Remarkable Aquatic Friendships (part 1)

January 28, 2023

The ocean can be a dangerous environment for aquatic fauna in the lower regions of the food chain. It's one of the reasons why many species prefer to roam around in large, protective groups to protect themselves. But some smartly sided with marauding and preying predators. If you can’t beat them, join them! Some of these clever buggers are the zebra-patterned pilot fish. They tagged alongside sharks and have made big friends, creating one of nature’s most bizarre symbiosis. 

So what is it that makes pilot fish welcome and tolerable on the edge of a shark’s food demand without absorbing it for breakfast, lunch, or dinner? Well, pilot fish keep sharks free from harmful skin parasites. And not only that. Pilot fish enter sharks’ mouths to free them from food debris.

Their mutualistic relationship with a predator is as remarkable as the twinned pairing between the anemone and the Red Sea clownfish. They live in close beneficial harmony. Their interaction lies in the anemone's tentacles protecting the clownfish from predators. In turn, the clownfish’s movements within the tentacles of the anemone cause water to circulate, increasing oxygen flow. Some scholars claim that the anemone feeds on the fish's waste material.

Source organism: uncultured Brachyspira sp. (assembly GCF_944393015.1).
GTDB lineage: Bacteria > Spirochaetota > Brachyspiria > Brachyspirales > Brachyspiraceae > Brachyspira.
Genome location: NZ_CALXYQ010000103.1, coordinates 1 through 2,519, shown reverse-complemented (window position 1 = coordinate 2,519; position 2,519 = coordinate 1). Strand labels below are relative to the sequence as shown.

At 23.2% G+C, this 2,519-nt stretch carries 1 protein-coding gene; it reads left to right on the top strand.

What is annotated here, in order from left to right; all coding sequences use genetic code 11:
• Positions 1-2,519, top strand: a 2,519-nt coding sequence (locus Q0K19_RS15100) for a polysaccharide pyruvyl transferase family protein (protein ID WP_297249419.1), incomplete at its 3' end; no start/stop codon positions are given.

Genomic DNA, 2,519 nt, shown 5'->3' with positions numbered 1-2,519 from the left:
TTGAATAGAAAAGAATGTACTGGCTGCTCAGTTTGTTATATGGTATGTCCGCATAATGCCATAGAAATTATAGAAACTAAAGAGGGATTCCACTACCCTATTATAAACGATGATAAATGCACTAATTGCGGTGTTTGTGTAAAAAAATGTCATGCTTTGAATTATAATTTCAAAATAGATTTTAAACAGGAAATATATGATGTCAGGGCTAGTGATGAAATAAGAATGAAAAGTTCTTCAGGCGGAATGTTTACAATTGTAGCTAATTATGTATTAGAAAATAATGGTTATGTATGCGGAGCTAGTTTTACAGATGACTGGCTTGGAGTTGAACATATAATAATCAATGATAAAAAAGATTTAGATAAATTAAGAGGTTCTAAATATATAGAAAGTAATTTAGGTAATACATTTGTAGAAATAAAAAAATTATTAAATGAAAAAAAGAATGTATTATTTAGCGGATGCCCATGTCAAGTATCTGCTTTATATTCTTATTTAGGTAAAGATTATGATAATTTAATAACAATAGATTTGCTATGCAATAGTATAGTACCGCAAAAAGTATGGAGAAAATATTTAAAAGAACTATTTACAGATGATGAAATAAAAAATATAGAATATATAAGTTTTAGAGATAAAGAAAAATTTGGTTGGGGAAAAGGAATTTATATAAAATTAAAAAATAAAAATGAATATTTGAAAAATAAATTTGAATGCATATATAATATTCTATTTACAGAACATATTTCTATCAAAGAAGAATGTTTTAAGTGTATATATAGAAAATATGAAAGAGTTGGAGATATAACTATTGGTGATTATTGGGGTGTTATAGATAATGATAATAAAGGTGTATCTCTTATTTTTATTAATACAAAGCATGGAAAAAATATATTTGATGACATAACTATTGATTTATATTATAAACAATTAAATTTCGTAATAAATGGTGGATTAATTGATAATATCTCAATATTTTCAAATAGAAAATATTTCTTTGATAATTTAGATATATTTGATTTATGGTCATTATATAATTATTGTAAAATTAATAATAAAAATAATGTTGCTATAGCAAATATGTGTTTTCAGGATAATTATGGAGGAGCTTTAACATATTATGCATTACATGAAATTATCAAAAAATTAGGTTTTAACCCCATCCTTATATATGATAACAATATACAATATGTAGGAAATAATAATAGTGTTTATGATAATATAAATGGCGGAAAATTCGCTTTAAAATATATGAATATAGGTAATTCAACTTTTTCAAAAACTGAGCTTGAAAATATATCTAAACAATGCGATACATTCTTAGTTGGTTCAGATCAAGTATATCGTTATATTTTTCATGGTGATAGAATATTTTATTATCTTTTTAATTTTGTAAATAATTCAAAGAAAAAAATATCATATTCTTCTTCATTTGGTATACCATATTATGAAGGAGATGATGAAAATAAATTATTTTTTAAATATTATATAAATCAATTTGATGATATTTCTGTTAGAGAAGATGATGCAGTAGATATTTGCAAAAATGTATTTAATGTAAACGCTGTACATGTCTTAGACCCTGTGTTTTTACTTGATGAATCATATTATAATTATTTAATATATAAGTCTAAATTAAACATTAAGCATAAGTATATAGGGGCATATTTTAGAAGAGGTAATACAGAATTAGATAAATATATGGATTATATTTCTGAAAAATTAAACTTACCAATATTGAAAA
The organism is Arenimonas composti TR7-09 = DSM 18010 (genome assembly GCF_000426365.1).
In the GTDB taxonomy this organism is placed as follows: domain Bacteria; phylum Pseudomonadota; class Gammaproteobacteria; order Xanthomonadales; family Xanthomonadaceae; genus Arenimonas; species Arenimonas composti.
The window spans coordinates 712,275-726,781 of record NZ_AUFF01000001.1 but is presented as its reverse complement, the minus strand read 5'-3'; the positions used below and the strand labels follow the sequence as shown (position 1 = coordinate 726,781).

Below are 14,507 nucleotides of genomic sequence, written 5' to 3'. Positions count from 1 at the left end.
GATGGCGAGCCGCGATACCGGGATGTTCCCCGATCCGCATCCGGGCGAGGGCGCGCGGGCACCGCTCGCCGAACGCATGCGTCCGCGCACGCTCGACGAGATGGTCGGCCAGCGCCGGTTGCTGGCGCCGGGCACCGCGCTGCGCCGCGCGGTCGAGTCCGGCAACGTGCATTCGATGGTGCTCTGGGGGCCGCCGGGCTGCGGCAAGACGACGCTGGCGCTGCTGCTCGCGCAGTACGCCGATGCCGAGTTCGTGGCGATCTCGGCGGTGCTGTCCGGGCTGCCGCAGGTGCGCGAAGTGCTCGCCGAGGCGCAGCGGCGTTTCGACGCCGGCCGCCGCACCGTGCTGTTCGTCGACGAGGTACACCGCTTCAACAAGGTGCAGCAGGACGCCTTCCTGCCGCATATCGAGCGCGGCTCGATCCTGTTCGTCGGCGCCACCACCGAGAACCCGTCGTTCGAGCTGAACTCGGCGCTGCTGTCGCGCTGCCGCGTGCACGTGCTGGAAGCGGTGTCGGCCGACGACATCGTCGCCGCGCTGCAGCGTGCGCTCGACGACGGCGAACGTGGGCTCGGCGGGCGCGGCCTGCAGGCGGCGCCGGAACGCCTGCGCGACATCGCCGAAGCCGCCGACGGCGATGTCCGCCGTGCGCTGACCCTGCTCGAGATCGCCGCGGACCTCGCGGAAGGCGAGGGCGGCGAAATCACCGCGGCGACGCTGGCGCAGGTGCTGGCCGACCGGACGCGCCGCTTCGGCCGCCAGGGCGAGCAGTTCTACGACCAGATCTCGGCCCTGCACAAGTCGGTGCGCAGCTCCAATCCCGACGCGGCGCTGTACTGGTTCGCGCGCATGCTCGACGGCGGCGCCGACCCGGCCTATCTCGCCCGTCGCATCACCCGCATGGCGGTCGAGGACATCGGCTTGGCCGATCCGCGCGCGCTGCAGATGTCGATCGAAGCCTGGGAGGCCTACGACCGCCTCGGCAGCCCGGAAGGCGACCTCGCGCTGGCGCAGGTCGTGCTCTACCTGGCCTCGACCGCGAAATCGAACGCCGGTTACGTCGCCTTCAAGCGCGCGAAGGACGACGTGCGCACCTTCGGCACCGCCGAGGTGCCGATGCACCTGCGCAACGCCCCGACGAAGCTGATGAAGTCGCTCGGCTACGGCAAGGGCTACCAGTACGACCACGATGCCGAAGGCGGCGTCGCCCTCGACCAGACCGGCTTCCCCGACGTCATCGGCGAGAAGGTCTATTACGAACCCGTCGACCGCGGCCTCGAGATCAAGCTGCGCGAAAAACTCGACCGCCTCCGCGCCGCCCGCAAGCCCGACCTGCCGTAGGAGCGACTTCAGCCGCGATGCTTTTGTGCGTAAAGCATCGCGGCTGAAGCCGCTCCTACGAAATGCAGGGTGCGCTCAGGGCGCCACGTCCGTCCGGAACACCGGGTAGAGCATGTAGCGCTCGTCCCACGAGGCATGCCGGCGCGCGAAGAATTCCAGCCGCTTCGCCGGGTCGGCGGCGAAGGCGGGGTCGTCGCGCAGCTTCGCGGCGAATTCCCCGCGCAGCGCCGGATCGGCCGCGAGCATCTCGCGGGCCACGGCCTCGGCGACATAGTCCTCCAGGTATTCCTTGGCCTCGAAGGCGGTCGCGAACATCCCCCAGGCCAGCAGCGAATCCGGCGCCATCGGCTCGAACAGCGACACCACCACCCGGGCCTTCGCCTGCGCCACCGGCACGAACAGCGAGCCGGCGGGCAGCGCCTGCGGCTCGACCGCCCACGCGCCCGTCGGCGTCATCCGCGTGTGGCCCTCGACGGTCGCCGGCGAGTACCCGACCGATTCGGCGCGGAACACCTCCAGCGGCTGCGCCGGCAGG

Less known is the symbiotic relationship between coral-building polyps and microscopic algae. These algae provide hard corals with food and pigmentation through photosynthesis.

Rising sea temperatures endanger their harmony. So-called photosynthesis requires increasing seawater salinity and blocking sunlight is needed.

In the complex marine biotope of the Red Sea, The Red Sea partner goby lives together with shrimps. Gobies, paired with shrimps, is a widespread phenomenon. Gobies select shrimps for partnership. Their aquatic hierarchy dictates that the big-eyed goby act as a guardian for his visually impaired buddy. In turn, the shrimp uses its front legs as a shovel to push up sand and to distract predators when a goby is in danger. 

To be continued.